An independent “Global Commission on Internet Governance” was launched at Davos on Wednesday, promising an in-depth two-year study of how the internet should be run. This will take into account the tensions between freedom, security and governance — as in, who should run key functions of the internet — and the shadow of Edward Snowden will no doubt loom large over proceedings.
The commission is chaired by former Swedish prime minister and current foreign minister Carl Bildt, and the other 24 members range from those who will probably support online surveillance (former U.S. Homeland Security chief Michael Chertoff and former GCHQ director David Omand) to those who will most likely take the opposing view (European parliamentarian Marietje Schaake and web scientist Wendy Hall).
“Internet governance is too important to be left just to governments,” said Patricia Lewis, one of the commission members and a research director at Chatham House, the London thinktank that has launched the project alongside the Centre for International Governance Innovation (CIGI), which is based in Waterloo, Ontario.
“The internet is a fundamental part of the global economy and how we manage its future will be decisive in facilitating development for all. Finding a way through the issues of access, privacy, security, protection and surveillance requires in-depth consideration and the wisdom that the Global Commission will provide,” Lewis added.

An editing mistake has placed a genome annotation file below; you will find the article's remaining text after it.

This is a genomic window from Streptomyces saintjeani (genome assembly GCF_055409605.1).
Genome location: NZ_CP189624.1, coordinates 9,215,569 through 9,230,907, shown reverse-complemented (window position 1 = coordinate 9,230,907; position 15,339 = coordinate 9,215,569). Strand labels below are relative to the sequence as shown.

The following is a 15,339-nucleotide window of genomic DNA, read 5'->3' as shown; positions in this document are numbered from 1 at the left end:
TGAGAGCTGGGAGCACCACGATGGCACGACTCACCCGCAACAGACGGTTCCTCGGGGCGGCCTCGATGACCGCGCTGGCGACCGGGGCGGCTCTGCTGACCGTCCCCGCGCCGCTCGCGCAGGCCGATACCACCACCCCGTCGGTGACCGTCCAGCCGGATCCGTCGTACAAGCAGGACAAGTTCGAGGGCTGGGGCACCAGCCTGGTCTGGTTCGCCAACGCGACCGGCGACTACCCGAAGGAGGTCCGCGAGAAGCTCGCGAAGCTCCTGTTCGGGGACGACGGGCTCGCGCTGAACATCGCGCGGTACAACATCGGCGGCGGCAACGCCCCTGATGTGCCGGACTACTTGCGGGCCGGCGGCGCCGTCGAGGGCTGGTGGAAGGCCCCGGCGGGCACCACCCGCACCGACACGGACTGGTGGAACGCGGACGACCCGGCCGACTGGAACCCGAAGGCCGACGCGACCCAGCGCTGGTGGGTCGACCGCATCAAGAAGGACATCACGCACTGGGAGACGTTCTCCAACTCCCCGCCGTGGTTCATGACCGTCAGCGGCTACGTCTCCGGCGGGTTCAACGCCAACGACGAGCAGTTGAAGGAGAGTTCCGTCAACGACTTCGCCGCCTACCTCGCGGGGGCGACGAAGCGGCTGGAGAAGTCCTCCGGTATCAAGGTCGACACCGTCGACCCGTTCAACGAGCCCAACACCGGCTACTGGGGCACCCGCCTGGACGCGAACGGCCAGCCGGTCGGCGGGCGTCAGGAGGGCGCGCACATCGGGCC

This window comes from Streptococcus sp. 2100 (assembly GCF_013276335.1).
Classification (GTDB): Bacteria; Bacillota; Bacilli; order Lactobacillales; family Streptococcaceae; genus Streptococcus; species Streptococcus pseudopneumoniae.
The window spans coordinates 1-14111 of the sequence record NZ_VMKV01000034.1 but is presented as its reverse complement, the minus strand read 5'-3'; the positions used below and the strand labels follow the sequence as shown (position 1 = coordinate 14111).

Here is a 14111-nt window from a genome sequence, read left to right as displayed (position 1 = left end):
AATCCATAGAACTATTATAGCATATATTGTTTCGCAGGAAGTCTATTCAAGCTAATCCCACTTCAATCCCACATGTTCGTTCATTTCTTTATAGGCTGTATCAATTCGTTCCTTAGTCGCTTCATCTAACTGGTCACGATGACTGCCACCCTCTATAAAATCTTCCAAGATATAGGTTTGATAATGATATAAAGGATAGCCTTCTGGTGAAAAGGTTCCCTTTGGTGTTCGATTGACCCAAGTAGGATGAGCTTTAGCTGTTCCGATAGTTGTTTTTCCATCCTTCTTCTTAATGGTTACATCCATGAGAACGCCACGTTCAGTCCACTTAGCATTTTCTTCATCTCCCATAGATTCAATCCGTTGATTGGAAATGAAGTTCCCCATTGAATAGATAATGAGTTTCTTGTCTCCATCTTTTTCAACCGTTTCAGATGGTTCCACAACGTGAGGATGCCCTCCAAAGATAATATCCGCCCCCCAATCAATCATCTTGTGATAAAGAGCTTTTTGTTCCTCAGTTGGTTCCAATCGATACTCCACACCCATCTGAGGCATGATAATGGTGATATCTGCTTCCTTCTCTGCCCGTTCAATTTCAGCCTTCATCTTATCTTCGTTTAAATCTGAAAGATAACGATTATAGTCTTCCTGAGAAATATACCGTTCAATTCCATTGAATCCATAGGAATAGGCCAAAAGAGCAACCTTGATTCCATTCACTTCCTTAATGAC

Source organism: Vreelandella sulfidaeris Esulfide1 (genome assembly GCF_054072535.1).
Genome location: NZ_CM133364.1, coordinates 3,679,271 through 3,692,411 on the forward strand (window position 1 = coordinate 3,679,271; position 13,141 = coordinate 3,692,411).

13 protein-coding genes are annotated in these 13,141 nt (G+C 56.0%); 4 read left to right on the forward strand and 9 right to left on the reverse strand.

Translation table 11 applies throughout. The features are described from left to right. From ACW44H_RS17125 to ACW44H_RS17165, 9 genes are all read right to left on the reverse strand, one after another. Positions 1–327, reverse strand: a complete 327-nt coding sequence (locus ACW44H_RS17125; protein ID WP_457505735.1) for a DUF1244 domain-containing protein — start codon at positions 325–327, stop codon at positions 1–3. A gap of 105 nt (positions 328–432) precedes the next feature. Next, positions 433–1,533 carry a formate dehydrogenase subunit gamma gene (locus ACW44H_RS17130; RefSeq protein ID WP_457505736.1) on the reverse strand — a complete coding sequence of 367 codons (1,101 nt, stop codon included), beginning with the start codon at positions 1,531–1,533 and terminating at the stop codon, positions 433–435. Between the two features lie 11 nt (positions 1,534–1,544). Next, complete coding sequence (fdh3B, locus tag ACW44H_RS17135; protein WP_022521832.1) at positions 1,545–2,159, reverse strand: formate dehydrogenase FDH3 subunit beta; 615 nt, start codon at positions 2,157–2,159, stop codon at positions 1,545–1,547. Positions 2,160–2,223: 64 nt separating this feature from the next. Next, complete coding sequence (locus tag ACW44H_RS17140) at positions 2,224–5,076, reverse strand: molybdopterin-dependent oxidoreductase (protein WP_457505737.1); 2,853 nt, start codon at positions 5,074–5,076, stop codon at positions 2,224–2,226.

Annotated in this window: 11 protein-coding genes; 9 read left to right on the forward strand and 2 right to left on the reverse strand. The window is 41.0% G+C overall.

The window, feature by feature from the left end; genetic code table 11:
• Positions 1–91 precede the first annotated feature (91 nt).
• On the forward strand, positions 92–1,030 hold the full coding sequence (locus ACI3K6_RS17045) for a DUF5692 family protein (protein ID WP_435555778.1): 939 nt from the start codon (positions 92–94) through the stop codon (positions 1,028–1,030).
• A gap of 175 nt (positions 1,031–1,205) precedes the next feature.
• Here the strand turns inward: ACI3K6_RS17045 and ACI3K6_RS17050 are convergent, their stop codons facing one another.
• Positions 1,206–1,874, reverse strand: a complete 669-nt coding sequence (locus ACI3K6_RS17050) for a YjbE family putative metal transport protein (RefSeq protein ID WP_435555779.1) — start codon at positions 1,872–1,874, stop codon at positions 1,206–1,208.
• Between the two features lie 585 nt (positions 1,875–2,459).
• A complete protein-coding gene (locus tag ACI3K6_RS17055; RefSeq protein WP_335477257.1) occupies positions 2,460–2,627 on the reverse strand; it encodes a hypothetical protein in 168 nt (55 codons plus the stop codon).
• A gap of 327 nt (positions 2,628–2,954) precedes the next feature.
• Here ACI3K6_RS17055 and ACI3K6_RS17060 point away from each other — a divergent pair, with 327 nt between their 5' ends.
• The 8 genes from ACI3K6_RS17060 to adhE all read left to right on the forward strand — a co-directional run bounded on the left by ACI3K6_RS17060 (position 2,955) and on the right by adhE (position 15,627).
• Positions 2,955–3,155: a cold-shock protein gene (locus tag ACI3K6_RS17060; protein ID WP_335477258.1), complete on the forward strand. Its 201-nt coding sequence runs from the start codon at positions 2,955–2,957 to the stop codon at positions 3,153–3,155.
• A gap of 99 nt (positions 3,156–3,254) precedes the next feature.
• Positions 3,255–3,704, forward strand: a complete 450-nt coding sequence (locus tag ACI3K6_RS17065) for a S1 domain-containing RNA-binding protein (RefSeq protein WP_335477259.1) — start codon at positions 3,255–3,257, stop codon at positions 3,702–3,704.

According to the launch statement, the commission will act as a public consultation platform and work with various civil society, private sector and academic groups. Its four “key themes” include enhancing governance legitimacy, stimulating innovation, ensuring human rights online, and avoiding systemic risks.
What difference will it make? Hard to tell – two years is a long time, and plenty of people are itching to reform internet governance as soon as possible. They won’t achieve their goal that quickly, but plans may already be quite advanced in 2016.
There’s a big conference on the subject coming up in Brazil in April, which has been convened by the Brazilian government as a direct response to the Snowden revelations. ICANN, the U.S.-based body that runs the domain name system, is also in the process of planting roots in other locations around the world.
It will be particularly interesting to see how much the outcomes of the new commission and these other forums take into account the views of participants from the developing world. That’s where the internet’s future growth lies, after all.